Dunedin is cementing a reputation as the wildlife and scientific capital of New Zealand, with the 9th World Congress of Herpetology (the study of reptiles and amphibians) in 2020 the city’s latest successful conference win.

The event will be hosted by University of Otago’s Department of Zoology, and Professor Phil Bishop says: “This is a fantastic win, not just for New Zealand, but specifically for Dunedin and the University of Otago. We will have the opportunity to showcase our university and city to hundreds of international biologists, as the wildlife and scientific capital of New Zealand.

“I think it’s going to be a tremendous boost to the university’s reputation internationally, and it’s a good chance for our students and those working on amphibian and reptile research around New Zealand to interact with an international audience.”

Moreover, the event is expected to attract up to 1,000 delegates to the city, translating to up to 6,000 room nights, bringing an estimated $2.1 million to the local economy.

The win follows Dunedin’s successful bid for the Society for the Preservation of Natural History Collections (SPNHC) & Taxonomic Databases Working Group (TDWG) Joint Conference in 2018 – the first-ever meeting of the world’s leading researchers responsible for the care of natural history collections in the Southern Hemisphere. The inaugural joint conference will take place at the Otago Museum and neighbouring University of Otago, reflecting the city’s first-class knowledge in this field. It is expected to attract 350 delegates, bringing an estimated economic value $630,000 to the city.

Enterprise Dunedin’s Business Events Tourism Advisor Bree Jones says: “This continued success in attracting international conferences has shown that there is an appetite for the unique offerings Dunedin has as a conference destination. These international conferences will showcase Dunedin’s strengths in scientific research out of the University of Otago, and highlight our world renowned natural environment, ecotourism experiences and unparalleled wildlife to the influential delegates who will be attending.”

Jones said the conferences and applications had come in the period since Enterprise Dunedin and Tourism New Zealand met University of Otago representatives to explain government funding available to help attract conferences: “It shows there is a really strong appetite and willingness from academics and thought leaders to put themselves, the university and the city on a global stage, which is really exciting.”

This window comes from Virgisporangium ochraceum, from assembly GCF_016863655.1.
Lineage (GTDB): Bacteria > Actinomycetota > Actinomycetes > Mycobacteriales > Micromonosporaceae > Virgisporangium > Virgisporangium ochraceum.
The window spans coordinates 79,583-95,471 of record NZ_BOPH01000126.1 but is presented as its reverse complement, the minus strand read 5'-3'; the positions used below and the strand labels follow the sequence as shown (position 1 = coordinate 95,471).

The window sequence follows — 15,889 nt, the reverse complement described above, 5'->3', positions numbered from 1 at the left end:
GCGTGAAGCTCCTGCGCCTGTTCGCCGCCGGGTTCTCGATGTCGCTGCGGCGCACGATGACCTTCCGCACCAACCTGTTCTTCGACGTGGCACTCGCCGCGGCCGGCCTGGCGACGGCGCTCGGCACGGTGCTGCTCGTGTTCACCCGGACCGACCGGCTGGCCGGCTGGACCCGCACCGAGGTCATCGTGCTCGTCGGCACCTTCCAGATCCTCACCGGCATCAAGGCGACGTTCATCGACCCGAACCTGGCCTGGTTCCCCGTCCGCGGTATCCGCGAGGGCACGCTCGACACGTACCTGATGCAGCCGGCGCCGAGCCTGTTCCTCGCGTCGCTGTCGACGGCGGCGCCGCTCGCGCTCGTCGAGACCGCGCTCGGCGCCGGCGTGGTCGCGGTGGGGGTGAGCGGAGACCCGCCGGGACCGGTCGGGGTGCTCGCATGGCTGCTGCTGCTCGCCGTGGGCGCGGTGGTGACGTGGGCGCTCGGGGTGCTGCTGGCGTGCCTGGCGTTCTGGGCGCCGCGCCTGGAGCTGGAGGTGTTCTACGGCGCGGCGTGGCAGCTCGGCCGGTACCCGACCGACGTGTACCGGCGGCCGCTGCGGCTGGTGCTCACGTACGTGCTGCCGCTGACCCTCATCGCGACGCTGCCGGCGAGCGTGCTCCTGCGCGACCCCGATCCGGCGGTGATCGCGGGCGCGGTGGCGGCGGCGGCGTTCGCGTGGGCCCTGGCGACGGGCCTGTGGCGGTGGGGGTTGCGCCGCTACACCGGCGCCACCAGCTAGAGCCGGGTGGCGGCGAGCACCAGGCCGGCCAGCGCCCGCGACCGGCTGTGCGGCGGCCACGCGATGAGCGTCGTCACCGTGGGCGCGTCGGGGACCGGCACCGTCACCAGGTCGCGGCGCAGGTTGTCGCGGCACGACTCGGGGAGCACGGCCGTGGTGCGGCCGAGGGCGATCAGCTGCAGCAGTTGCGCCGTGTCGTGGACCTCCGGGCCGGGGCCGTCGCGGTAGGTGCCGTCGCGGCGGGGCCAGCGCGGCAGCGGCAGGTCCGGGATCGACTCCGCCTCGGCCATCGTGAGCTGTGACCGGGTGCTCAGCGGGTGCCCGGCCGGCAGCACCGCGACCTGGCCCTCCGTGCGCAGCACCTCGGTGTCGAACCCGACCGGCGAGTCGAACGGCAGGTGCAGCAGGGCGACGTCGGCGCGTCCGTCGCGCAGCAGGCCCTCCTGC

Dunedin’s World Congress of Herpetology win beat other bids from countries including Kenya, Hungary, Morocco and Australia. Bishop said that conference delegates were particularly excited about New Zealand’s unique fauna. “While our Australian counterparts have hundreds of species of reptiles and amphibians, we have a much smaller number in New Zealand – but what we lack in quantity we make up for in quality. The species we do have are iconic, unique, and very unusual. Scientists like to tick things off their list. Tuatara is an order of reptiles that you cannot see anywhere else in the world and we also have amazing geckos, skinks and native frogs.

Robert Morris, Director of Collections, Research & Education at Otago Museum and the man behind the TDWG and SPNHC bid, added that this event was another real coup for Dunedin, with workshops and field trips making the most of Dunedin’s unique features including the Royal Albatross Centre, and Orokonui Ecosanctuary, home to native flora, fauna and endangered species.

“New Zealand is quite unique, we have very few native land mammals, a large number of marine animals, and amazing ornithology form kakapo to ancient moas.

“This conference exposes the university research and activity to the wider world as well, plus there’s the opportunity to learn from the experts coming from abroad. It will have benefits all round, really. Our work is about drawing upon our natural science collections to inform us about species distribution in space and time and how such research might inform climate change and environmental management practices in the future.

“It’s likely that, by hosting this conference, we could end up with an Oceania chapter for both bodies. We have shared concerns like rising seas, and islands at risk of flooding in the Pacific. If this leads to collaboration and assistance on issues like that, it’s a really good thing.”

(via University of Otago, Otago Daily Times)

 

Featured image: The tuatara can only be found in New Zealand